|An unusual triangle of light is visible this time of year just before dawn,
in the northern hemisphere.
Once considered a false dawn, this triangle of light is actually
zodiacal light, light reflected from
interplanetary dust particles.
The bright reflecting triangle is clearly visible on the right of the
above horizontally-compressed image taken just after sunset from
Namibia in the southern hemisphere in 2009 June.
band of our
Milky Way Galaxy on the left first mirrors the zodiacal band on the right but then curves around the sky.
The faint smudges inside the arch of the Milky Way are the Large and Small Magellanic Clouds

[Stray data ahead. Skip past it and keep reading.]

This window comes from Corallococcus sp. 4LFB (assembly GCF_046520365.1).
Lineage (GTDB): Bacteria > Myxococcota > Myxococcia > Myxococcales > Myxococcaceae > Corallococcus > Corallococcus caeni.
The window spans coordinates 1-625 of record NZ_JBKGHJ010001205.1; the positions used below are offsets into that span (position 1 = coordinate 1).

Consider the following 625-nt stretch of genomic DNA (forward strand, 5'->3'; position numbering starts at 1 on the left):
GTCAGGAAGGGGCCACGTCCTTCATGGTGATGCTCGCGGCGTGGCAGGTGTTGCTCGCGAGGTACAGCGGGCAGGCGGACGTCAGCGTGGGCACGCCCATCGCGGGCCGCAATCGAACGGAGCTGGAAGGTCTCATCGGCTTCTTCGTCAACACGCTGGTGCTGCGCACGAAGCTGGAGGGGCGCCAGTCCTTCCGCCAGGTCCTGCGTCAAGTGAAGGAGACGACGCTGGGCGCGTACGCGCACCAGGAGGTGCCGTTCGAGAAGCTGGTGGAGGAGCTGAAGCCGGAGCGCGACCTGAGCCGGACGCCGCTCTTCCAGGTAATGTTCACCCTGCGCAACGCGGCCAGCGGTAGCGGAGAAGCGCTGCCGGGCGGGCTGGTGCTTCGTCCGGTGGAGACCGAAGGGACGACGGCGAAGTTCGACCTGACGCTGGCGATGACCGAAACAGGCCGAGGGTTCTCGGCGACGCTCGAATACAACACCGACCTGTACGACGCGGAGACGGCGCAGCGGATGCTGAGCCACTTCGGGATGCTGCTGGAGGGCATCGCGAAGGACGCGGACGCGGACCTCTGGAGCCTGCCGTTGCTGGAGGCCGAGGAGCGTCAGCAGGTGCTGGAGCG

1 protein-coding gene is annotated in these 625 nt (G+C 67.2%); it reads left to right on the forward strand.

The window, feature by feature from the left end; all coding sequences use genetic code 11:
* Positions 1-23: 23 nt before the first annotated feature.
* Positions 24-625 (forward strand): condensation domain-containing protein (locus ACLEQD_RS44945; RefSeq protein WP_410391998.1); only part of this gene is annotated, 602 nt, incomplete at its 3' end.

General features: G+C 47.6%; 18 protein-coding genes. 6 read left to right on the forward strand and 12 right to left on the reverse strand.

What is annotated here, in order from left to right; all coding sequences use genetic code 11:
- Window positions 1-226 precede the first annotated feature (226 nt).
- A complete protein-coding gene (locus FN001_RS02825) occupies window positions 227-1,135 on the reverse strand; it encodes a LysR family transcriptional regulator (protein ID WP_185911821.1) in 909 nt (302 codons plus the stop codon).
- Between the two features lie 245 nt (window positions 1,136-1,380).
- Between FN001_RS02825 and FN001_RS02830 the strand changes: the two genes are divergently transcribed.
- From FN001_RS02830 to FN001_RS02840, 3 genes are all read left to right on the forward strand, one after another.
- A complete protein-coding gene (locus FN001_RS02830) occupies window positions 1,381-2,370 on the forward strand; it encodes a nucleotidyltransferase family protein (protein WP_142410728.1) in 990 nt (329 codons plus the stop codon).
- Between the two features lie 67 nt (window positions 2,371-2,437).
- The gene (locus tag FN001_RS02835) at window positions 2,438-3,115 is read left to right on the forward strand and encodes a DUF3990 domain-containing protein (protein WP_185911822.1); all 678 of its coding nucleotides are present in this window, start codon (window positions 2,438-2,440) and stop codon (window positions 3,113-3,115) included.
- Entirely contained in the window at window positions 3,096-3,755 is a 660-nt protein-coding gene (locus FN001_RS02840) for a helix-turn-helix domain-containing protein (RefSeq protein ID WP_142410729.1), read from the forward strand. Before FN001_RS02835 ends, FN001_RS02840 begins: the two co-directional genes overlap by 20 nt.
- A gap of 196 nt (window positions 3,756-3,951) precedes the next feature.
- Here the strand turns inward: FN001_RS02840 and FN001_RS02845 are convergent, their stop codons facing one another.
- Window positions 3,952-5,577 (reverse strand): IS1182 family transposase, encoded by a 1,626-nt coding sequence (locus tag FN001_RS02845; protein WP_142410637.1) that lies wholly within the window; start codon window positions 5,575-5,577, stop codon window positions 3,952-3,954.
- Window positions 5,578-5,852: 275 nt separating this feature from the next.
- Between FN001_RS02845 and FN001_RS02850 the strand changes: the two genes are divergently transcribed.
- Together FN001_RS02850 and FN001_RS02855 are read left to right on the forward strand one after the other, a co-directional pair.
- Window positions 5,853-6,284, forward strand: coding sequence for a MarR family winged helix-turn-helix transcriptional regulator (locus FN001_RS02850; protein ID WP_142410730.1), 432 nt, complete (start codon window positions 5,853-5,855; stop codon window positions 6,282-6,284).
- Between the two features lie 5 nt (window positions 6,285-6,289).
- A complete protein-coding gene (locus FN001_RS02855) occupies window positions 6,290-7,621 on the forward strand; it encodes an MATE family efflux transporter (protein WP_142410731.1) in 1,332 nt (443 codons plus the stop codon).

orbits the Sun
predominantly in the same plane as the planets: the
Zodiacal light is so bright in the north this time of year because the
dust band is oriented
nearly vertical at sunrise, so that the thick air near the
horizon does not block
out relatively bright reflecting dust.
Zodiacal light is also bright for
in Earth's northern hemisphere in March and April just after sunset.
In the southern hemisphere,
zodiacal light is most
notable after sunset in late summer,
and brightest before sunrise in late spring.
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